Behind the scenes

A stunning multimedia lens on mass incarceration and its aftermath: The story behind “Facing Life”

After a decade of state prison reform, California has approved record levels of early releases in an attempt to reverse the tide of mass incarceration that saw deadly overcrowding and unlivable conditions become the state prison system’s norm.

But what do you do when granted another chance at life? After decades inside, where do you go, how do you get there, who is helping you, how are you doing? These are some of the questions California-based photographer and filmmaker Brandon Tauszik and writer Pendarvis Harshaw sought to answer about their home state’s recently paroled former “lifers” — people previously sentenced to life in prison. 

The result is Facing Life, a 3-year, 8-part documentary multi-media project of profiles about the formerly life-sentenced incarcerated of California. Beginning in 2018, the duo used filmed interviews, immersive 360-degree VR video, cinemagraphs — still photos with minor and repeated movements — and the written word, to document the lives of Traveille, Lynn, Gary, Fahim, Myra, Jose, Robin, and Melvin as they navigate life outside. The story has since been published in the Los Angeles Times.

Storybench spoke with Tauszik and Harshaw over email to find out how Facing Life came together. (All images come courtesy of Facing Life and its creators.)

Brandon Tauszik (left) and Pendarvis Harshaw (right).

How did the idea for Facing Life come about?

B: Pendarvis and I had already known of each other’s work and had mutual friends in Oakland’s creative scene. Mass incarceration is arguably one of the largest social issues plaguing the United States, but I felt unequipped to make a project alone about such a complex issue. Pendarvis had just finished up at Berkeley’s Graduate School of Journalism and was teaching English in a prison. It’s difficult to get media access in prisons without a large publication backing you, so we decided to profile former lifers reentering society after decades behind bars. We applied for a grant from The Pulitzer Center and hit the ground running.

P: Yes, adding to what Brandon said, because of my experience teaching in prisons (as well as working with the San Quentin News – a newspaper made by people who are currently incarcerated), I knew about the overcrowding in California’s prisons. I also knew the state was in the midst of trying to do something about it; they were legally required to do so. 

Brandon and I put our heads together and decided to investigate the question of what services and support systems are there when a person gets out of prison, specifically someone who had served the better portion of a life sentence. The tales of these folks, people who were once sentenced to life but had been granted another chance due to changed laws, inspired the title of this project: facing life.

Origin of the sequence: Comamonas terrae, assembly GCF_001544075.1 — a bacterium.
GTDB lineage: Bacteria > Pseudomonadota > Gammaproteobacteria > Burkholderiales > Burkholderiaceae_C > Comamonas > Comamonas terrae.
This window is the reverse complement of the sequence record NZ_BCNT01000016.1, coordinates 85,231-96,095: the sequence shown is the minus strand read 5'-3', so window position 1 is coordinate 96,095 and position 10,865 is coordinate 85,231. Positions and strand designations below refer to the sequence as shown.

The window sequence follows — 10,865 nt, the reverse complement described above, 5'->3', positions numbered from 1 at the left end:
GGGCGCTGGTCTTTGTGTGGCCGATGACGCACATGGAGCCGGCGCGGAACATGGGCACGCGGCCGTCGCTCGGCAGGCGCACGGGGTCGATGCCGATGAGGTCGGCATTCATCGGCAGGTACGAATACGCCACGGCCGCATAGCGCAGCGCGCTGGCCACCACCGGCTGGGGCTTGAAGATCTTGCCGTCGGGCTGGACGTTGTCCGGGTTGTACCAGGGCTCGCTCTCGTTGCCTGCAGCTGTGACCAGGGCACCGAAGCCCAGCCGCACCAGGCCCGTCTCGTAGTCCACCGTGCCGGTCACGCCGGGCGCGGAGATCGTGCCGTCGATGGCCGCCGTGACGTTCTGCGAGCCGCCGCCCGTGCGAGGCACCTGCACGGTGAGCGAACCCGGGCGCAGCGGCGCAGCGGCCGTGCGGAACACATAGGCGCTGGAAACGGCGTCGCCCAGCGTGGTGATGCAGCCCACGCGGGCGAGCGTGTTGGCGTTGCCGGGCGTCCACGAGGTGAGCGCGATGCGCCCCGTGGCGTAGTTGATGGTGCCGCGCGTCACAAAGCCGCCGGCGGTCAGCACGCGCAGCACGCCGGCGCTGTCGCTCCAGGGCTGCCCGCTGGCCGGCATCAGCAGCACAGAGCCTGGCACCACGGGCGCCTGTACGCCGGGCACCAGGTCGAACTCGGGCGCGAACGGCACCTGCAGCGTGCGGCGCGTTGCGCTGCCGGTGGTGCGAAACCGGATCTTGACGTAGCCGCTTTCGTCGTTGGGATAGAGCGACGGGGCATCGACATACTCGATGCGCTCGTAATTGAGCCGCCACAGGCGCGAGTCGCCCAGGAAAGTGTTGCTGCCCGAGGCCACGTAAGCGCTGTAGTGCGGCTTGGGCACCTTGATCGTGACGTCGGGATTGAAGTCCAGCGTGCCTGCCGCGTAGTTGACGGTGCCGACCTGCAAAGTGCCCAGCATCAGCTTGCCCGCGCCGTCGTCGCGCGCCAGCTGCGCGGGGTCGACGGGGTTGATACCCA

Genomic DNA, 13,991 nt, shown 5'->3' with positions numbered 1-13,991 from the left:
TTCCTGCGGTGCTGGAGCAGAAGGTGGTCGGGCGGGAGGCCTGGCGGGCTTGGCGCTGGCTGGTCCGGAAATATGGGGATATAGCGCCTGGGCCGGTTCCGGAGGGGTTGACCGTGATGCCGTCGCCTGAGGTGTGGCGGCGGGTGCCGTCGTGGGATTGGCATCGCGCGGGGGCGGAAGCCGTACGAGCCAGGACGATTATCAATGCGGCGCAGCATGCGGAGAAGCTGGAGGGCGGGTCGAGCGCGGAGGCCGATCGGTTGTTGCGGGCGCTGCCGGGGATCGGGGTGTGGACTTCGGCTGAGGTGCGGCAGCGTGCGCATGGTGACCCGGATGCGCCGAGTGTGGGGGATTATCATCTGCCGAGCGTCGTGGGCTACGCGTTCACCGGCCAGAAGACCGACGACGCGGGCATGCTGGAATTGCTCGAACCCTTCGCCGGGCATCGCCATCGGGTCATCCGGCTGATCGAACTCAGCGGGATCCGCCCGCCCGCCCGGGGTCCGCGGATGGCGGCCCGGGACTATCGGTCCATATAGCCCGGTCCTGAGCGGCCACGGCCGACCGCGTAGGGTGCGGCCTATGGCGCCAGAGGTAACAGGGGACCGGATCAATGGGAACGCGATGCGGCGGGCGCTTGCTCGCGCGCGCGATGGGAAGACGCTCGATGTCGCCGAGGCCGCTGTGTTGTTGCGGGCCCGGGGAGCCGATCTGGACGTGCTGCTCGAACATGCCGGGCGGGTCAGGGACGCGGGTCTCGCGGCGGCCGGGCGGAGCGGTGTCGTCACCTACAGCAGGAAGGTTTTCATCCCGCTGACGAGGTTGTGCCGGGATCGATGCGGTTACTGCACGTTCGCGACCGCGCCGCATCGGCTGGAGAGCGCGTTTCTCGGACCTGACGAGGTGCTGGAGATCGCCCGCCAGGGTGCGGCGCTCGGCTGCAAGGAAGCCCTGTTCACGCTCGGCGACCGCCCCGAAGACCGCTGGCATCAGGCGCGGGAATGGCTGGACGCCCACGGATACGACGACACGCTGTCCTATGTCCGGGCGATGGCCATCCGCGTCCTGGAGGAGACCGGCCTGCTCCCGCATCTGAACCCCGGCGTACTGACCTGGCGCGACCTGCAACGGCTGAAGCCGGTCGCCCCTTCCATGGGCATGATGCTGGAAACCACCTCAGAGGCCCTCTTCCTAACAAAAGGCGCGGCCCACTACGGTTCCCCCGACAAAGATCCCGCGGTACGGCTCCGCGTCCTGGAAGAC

What was the actual execution of Facing Life like end-to-end? 

B: We began with information gathering; meeting with social justice and reentry organizations, a federal judge, the former Secretary of CDCR, as well as other formerly incarcerated people. We had a lot to learn regarding the labyrinth of policy and laws surrounding the issue. Then finding our eight participants took a long time, as we were looking for geographic, racial, and gender diversity. We ended up with three people in Northern California, three in Central and two in Southern. 

After that, we checked in with them periodically over the course of two to three years, sometimes phone calls, sometimes shoots, sometimes just meals to catch up. Covid delayed the project’s release, so we began building the website and editing the content while continuing to check in with everyone’s stories as they evolved. Then we spent a few months setting up media placements and released it with a premiere in the print & digital LA Times.

P: And since the piece has been published, we’ve been spreading the word, both online and in real life. We’ve had a number of publications feature the work, we’ve had events where the people interviewed in the piece have spoken to audiences, and we’ve traveled to colleges and universities to speak to students and faculty about our work. It’s been a long road, but we’re excited to share it and keep the conversations on this topic going.

Behind the scenes: filming of Melvin Smith, subject of Facing Life.

Tell me about your choice to incorporate so many forms of media, and why you choose the media you did.

B: The format of Facing Life is a more developed version of my previous projects Tapered Throne and Syria Street. In creating a project that will primarily live online, that opens you up to so many options in terms of media. I wanted the cinemagraphs to be the primary visual, backed up with concise first person interview videos. The 360 VR clips allow the viewer some autonomy to jump into everyday moments with the participants. Pendarvis’ text, which does the bulk of the actual storytelling, also focuses on the first person point of view. Creating an immersive experience was paramount, and we worked with the digital agency Fifty & Fifty to build out the project’s website. 

P: Brandon’s cinemagraphs are, in a way, the purpose of the project. Yes, video is important. And of course the written portion is necessary. But one of the major goals of this piece was to get the general population to slow down and see people who’ve been incarcerated as people. See them as workers and churchgoers. Someone at the gym or someone changing their oil. Just another person at a BBQ, you know? This project isn’t just about the justice system, prisons and laws. It’s about society as a whole and how we look at people. So the cinemagraphs really serve that purpose.